Dante reserved the worst corner of hell for the traitor. Hill sees in his place the lyncher, possibly for a similar reason. The traitor violates trust for his crimes; the lyncher violates—rapes—the law itself, and everything it represents, for his. As the custodian of law in his state, the governor could not fail to recognize his responsibility and, given his inaction, complicity.
Despite its formal structure and rules, the sonnet proved flexible and capable of wide-ranging expression. It became ubiquitous in the black literary world. Not only could African American writers find room in mainstream journals like Harper’s and the Atlantic Monthly, they could also write for the growing number of black periodicals—forebears of the Freedom School newspapers. “Hundreds of sonnets appeared in these newspapers in the decades after 1890,” says Robbins, concluding “the sonnet is now without question a black poetic form. . . .“
Cultural appropriation at its finest: The western canon and its literary forms offer themselves as the universal property of any who claim and master them.
A Vision for Education
Though not universally supported by black educators, this adopt-and-adapt approach had many champions, perhaps none more inspiring than Anna Julia Cooper. Angel Adams Parham and her cowriter, Howard University lecturer Anika Prather, tell Cooper’s story in The Black Intellectual Tradition.
Born in slavery in 1858, Cooper started school at age nine, then free, at St. Augustine Normal School, a classically oriented Episcopalian institute. Cooper familiarized herself with Greek and Latin: Homer and Vergil, Thucydides and Cicero. She studied philosophy and mathematics.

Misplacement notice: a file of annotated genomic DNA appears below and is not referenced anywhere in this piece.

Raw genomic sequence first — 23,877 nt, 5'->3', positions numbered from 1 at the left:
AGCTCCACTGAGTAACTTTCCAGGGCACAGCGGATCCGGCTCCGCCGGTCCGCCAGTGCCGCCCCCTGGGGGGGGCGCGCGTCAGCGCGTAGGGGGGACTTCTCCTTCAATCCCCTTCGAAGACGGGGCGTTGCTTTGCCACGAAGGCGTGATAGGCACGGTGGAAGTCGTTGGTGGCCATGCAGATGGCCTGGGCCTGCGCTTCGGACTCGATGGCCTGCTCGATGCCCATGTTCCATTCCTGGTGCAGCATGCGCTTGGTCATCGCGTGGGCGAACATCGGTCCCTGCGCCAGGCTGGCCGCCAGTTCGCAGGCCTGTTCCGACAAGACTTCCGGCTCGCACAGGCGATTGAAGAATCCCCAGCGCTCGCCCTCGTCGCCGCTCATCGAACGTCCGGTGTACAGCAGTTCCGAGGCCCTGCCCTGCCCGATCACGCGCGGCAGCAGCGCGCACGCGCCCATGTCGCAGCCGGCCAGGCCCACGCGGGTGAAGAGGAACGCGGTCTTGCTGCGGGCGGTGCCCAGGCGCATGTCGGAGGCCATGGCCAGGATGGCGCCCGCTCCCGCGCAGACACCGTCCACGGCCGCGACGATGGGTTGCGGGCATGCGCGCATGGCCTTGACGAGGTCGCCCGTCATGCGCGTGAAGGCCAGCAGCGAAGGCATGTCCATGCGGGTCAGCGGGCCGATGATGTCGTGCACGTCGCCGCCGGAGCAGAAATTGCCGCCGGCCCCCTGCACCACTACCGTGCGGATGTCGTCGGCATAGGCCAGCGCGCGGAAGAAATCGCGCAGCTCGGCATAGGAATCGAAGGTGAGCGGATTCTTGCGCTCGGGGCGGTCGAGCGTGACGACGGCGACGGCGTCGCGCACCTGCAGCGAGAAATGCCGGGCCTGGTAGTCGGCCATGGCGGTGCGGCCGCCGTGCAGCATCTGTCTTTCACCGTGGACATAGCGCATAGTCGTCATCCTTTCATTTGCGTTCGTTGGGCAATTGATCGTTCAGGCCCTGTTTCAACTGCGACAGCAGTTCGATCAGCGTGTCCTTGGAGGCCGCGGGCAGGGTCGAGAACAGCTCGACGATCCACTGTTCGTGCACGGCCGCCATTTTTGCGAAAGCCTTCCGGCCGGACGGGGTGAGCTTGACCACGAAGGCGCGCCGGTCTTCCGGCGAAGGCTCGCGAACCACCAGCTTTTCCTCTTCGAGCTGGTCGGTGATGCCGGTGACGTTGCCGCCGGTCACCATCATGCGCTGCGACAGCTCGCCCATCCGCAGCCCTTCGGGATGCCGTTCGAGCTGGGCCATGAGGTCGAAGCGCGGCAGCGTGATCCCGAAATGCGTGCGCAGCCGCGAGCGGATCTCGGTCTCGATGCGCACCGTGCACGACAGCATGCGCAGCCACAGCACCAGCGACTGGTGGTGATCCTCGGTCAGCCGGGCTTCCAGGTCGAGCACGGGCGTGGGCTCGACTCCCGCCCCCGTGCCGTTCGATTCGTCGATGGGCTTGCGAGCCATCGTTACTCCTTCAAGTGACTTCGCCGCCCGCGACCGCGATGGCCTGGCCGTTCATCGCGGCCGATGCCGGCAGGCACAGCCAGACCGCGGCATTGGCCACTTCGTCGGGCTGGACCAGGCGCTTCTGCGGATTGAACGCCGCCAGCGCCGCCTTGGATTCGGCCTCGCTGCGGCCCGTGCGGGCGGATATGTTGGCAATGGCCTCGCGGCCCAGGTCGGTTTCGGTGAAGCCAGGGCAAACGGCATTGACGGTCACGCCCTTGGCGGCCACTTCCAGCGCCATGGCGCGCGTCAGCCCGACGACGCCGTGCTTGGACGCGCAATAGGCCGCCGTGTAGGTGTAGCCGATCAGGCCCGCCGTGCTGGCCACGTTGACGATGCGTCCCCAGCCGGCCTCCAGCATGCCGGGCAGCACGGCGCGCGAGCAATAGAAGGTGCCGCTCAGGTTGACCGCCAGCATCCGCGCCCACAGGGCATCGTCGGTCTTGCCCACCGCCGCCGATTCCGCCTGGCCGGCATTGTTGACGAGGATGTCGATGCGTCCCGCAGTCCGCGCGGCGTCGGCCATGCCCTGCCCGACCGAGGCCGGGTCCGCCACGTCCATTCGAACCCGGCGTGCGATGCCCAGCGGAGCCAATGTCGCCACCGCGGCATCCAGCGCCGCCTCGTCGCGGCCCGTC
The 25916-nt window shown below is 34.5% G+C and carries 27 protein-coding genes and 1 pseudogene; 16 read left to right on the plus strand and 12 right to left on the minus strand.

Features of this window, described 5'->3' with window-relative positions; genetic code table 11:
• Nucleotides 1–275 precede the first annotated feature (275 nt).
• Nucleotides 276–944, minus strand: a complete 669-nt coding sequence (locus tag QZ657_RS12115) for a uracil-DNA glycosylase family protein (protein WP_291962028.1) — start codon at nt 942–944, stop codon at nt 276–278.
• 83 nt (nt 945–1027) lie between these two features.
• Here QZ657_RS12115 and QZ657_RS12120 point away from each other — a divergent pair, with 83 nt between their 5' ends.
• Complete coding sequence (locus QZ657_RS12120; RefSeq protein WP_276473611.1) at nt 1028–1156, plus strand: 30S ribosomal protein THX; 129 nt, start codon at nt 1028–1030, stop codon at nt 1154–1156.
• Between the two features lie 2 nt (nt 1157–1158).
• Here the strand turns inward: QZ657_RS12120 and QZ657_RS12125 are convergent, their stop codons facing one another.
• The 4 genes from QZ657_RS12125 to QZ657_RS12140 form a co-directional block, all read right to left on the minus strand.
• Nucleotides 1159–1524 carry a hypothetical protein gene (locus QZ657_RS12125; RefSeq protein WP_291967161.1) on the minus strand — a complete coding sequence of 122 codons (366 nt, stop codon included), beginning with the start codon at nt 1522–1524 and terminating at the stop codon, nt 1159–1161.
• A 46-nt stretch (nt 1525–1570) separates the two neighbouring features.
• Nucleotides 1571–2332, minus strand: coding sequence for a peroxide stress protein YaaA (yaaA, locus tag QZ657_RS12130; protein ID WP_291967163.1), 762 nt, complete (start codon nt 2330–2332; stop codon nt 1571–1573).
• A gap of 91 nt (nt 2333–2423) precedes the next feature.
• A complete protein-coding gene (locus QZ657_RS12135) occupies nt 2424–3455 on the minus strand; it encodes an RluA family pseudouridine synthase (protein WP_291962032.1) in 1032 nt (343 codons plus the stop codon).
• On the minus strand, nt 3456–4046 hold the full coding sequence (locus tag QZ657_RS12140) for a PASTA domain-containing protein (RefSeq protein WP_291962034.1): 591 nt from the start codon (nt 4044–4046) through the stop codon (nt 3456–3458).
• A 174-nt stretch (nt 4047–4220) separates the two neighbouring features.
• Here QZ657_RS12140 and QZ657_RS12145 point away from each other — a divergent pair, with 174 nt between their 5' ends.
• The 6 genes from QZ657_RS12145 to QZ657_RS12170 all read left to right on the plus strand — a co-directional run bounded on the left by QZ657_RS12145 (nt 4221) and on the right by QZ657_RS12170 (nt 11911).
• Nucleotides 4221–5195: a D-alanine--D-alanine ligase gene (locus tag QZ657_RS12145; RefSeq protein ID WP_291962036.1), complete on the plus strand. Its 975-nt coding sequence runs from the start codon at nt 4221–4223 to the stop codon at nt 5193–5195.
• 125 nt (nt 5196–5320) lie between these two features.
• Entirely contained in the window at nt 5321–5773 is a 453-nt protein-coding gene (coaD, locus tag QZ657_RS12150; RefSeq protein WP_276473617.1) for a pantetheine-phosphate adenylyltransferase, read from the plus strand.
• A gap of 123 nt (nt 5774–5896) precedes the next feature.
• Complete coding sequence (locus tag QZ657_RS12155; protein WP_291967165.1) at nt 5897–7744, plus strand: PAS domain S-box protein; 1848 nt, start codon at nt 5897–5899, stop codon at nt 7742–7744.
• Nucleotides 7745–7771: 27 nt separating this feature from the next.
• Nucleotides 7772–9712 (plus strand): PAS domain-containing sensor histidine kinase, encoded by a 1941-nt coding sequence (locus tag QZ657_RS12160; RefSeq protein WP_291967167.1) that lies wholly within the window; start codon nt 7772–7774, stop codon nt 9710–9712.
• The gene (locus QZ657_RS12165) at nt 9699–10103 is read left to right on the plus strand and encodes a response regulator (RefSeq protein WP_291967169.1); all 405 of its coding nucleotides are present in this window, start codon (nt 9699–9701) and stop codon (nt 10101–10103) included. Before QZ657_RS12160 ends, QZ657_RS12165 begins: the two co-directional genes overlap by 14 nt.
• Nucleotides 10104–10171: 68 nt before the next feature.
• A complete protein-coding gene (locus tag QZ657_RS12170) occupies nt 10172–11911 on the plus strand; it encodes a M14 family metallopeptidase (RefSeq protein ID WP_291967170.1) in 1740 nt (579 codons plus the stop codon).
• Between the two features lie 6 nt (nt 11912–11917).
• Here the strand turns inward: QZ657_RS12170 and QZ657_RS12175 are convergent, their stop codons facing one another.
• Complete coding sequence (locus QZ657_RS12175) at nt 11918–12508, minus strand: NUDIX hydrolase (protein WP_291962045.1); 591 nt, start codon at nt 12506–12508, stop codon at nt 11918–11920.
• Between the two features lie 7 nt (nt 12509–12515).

She married but was soon widowed. Rather than marry again, as might have been expected, she moved on to Oberlin College, where she majored in math. Oberlin was a progressive school that welcomed women students but not so progressive as to allow them the same courses as men. Every bit their equal, Cooper and a handful of other students successfully lobbied to take the same classes as the men. She earned her bachelor’s in 1884.
The vagaries of life and prejudices of society sent her various directions for employment. She traveled to Europe for further education at the Sorbonne. Along the way, she developed a distinct educational vision that appropriated the western canon freely and effectively.
“Teachers from Aristotle to the present have sifted and analyzed the various branches of learning to get at their relative worth as educative factors,” she wrote, continuing:
The results of their experiments and analyses are not hidden in dark places. They are universally accepted by teachers and thinkers as a reasonable and proper basis for the education of mankind. The only way to meet those skeptics who still ask with a half sneer “What is the use of this or that study for Negroes?” is with the query “is it good for men?” Has it been selected for curricula universally and has it stood the test for the discipline it gives in the direction of thought-power, power of appreciation, power of willing the right? These are the things we need. If these studies are means to those ends there can be nothing incongruous or unreasonable in trying them on our pupils in all faith as to the divine possibilities in all human development.